The Paradox in ‘Sustainable’ Innovations
I want you to click on the picture of the ‘invention machine’ at the left and watch the video. As your watching the video, make a list of the things that (in your mind) make up ‘sustainable’ innovation, based on how they describe it to be.
Then, look at your list and consider how they are using the definition of sustainability. In some parts, they show energy efficient light bulbs, etc, suggesting that sustainability truly is influencing our thinking and methods of innovation. Hooray !
But wait a minute.
There’s something missing here. Look at the image above. Notice the direction of product coming out of the machine. Where are these products going? Isn’t a part of sustainability mean that everything becomes food for another system and another and another. Including possibly the system that made it in the first place? Yes. The full meaning of ‘sustainable innovation’ means that everything is defined in closed loops, not assembly lines that have no return.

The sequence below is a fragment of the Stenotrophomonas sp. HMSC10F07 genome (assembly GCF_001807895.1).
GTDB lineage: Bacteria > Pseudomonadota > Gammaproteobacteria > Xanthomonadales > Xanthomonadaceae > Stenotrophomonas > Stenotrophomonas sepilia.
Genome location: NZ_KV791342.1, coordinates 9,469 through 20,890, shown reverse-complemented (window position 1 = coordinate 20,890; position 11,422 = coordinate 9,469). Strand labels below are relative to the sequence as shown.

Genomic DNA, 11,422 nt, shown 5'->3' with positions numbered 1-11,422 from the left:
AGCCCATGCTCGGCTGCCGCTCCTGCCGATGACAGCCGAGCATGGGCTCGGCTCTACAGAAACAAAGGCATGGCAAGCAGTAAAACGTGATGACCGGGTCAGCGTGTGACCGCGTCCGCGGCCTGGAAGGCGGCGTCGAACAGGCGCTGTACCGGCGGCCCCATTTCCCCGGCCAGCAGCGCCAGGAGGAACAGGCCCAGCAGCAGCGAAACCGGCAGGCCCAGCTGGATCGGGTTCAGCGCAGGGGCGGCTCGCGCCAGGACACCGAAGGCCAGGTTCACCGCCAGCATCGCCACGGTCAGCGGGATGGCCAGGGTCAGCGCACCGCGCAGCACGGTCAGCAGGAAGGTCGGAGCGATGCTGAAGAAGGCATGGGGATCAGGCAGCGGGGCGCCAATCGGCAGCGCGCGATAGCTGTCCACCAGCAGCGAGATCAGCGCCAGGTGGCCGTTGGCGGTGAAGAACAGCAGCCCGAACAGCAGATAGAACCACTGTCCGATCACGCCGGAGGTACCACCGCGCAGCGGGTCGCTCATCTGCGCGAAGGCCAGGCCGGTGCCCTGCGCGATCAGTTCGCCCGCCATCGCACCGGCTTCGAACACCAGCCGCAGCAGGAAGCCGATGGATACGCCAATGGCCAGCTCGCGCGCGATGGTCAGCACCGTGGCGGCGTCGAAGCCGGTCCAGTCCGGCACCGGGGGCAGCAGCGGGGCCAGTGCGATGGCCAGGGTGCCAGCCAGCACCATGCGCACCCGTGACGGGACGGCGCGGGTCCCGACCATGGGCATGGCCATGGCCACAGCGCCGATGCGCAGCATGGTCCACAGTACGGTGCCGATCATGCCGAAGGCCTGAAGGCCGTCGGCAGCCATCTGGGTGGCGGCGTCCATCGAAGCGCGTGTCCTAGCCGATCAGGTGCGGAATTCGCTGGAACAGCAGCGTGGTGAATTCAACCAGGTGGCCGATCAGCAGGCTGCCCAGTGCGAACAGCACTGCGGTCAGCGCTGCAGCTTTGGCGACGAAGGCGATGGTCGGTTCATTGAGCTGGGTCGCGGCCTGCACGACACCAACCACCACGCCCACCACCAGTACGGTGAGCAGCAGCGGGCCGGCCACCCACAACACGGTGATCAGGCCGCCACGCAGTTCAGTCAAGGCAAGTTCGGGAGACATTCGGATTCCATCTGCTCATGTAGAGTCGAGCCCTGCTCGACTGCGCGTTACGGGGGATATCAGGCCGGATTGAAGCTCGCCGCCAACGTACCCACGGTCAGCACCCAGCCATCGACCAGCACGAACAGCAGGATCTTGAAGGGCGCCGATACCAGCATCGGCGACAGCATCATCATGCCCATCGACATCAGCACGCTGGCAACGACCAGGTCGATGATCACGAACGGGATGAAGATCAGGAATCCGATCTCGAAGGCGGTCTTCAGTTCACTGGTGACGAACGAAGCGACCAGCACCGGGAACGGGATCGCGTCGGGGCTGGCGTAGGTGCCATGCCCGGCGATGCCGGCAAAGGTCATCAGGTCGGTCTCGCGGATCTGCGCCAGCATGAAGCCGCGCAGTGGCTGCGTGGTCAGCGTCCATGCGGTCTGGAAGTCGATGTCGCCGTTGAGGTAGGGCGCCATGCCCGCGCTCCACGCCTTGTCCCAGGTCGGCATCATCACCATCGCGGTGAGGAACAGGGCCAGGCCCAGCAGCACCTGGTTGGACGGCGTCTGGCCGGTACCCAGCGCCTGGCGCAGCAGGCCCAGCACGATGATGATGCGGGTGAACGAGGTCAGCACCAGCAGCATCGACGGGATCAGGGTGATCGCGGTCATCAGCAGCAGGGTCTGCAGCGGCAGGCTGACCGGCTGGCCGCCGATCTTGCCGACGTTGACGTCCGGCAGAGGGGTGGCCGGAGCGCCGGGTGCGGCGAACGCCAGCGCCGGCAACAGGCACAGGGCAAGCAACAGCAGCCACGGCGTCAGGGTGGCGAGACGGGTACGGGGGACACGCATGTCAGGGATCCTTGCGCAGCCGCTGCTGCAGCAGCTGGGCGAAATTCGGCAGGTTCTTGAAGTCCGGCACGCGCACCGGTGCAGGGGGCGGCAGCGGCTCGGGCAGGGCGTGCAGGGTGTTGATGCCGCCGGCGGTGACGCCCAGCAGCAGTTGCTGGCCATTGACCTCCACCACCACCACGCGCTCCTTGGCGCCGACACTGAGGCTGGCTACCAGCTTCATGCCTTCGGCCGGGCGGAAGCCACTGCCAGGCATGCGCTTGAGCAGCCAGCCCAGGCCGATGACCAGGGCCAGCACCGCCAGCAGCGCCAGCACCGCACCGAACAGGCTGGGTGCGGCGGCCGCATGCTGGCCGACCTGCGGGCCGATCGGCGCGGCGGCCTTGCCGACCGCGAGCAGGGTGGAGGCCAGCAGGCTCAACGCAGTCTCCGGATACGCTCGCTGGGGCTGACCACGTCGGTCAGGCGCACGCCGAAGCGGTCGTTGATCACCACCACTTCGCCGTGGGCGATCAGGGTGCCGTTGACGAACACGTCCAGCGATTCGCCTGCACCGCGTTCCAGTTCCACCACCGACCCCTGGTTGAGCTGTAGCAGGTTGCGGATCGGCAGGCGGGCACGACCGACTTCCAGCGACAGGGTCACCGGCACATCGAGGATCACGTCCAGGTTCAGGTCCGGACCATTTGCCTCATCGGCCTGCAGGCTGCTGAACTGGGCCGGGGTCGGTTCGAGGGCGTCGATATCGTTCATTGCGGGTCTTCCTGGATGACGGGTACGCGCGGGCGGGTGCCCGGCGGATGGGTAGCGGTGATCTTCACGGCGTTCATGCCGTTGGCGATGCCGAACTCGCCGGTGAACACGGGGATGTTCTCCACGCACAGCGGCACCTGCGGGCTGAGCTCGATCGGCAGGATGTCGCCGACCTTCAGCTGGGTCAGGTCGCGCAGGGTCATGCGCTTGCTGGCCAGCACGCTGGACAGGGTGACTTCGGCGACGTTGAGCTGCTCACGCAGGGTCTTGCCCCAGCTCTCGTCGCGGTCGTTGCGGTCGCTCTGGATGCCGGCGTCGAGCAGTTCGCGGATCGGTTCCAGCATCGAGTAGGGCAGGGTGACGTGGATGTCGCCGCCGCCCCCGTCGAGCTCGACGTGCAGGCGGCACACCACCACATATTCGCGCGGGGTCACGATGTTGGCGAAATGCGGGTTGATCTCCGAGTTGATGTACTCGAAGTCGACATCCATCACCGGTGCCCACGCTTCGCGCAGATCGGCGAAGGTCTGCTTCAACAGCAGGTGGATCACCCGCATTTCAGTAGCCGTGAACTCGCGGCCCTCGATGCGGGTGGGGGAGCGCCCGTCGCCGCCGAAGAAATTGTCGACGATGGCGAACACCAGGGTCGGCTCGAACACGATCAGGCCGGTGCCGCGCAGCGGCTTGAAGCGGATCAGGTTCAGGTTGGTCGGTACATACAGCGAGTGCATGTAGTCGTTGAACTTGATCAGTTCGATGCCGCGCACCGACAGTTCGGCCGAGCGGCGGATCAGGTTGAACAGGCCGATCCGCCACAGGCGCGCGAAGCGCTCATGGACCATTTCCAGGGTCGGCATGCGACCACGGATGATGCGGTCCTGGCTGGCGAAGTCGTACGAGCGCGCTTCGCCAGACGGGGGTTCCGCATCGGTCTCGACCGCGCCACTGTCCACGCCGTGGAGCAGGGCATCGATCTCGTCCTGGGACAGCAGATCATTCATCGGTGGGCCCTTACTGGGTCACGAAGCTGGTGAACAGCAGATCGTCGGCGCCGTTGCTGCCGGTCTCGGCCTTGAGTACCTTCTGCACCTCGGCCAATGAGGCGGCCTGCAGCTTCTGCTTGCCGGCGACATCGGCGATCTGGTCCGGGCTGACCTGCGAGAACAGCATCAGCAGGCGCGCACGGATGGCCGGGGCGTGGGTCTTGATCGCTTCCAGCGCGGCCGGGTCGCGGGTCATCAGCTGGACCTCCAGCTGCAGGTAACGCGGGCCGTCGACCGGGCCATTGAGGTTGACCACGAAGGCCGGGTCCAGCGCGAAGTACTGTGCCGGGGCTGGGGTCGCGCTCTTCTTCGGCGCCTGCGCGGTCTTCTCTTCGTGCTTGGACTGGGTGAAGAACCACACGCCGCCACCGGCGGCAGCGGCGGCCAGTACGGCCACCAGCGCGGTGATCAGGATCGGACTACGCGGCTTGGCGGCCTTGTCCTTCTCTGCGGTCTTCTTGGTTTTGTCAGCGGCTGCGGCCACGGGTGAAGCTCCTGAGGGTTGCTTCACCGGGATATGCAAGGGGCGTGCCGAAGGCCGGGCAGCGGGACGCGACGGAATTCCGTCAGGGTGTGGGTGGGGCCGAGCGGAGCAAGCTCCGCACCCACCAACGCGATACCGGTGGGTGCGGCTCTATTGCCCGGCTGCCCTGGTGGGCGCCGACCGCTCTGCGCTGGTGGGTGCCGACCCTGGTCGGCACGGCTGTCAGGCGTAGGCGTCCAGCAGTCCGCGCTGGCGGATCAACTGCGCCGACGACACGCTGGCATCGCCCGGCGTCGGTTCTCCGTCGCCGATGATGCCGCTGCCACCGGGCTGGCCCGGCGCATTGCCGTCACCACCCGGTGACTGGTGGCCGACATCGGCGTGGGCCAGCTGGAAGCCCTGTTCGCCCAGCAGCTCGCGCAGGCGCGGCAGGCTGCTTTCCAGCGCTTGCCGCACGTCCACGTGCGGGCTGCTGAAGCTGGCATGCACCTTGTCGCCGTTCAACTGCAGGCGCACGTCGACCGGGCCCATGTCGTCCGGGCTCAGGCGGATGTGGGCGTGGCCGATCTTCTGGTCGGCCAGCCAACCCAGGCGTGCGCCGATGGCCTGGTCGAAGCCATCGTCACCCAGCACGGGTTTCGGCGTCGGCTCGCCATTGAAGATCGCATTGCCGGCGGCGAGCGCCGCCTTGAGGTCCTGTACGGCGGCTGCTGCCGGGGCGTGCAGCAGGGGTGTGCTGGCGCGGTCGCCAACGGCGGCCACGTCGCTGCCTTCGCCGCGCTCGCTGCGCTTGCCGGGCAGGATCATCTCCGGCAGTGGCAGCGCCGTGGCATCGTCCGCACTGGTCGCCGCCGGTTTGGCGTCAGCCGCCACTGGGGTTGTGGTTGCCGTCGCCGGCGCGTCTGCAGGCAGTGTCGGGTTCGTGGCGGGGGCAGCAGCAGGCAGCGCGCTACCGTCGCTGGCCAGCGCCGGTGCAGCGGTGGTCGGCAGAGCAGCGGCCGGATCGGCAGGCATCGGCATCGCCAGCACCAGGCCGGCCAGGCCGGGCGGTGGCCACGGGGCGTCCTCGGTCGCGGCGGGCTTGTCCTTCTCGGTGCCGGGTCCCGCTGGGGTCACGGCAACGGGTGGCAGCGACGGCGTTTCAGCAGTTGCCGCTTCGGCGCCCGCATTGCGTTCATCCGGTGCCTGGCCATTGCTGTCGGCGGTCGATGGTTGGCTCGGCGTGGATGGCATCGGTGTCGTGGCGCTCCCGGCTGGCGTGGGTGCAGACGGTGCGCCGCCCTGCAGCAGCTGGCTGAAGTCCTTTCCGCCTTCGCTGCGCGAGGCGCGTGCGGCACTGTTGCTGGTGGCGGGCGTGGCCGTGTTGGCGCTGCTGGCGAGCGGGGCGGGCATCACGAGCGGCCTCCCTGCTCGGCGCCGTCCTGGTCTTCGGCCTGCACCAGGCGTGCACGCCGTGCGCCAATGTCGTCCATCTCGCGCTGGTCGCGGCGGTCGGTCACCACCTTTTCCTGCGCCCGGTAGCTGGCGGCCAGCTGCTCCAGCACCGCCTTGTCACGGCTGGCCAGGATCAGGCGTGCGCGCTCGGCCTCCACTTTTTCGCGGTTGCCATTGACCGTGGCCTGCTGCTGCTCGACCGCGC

Unfortunately, the way most folks are using the term ‘sustainable innovation’ is limited to defining processes that allow the continued production of stuff without considering its RE-production at the end of the product’s usable life cycle.
We are now entering a new age of innovation, and the principles sustainability are directly affecting how innovation is designed, manufactured, used, … and regenerated. The missing link in the video above is REGENERATION. All products, which are an outcome of innovation, must be designed into closed loop systems that do not allow for even the idea of waste to enter the equation.
Either we evolve the meaning of ‘sustainable innovation’ or we are merely making green stuff that is more efficient but still unclaimed at the end of an open cycle. This is not sustainable. Closed loop systems that are incorporated at the beginning of the product design process is the answer.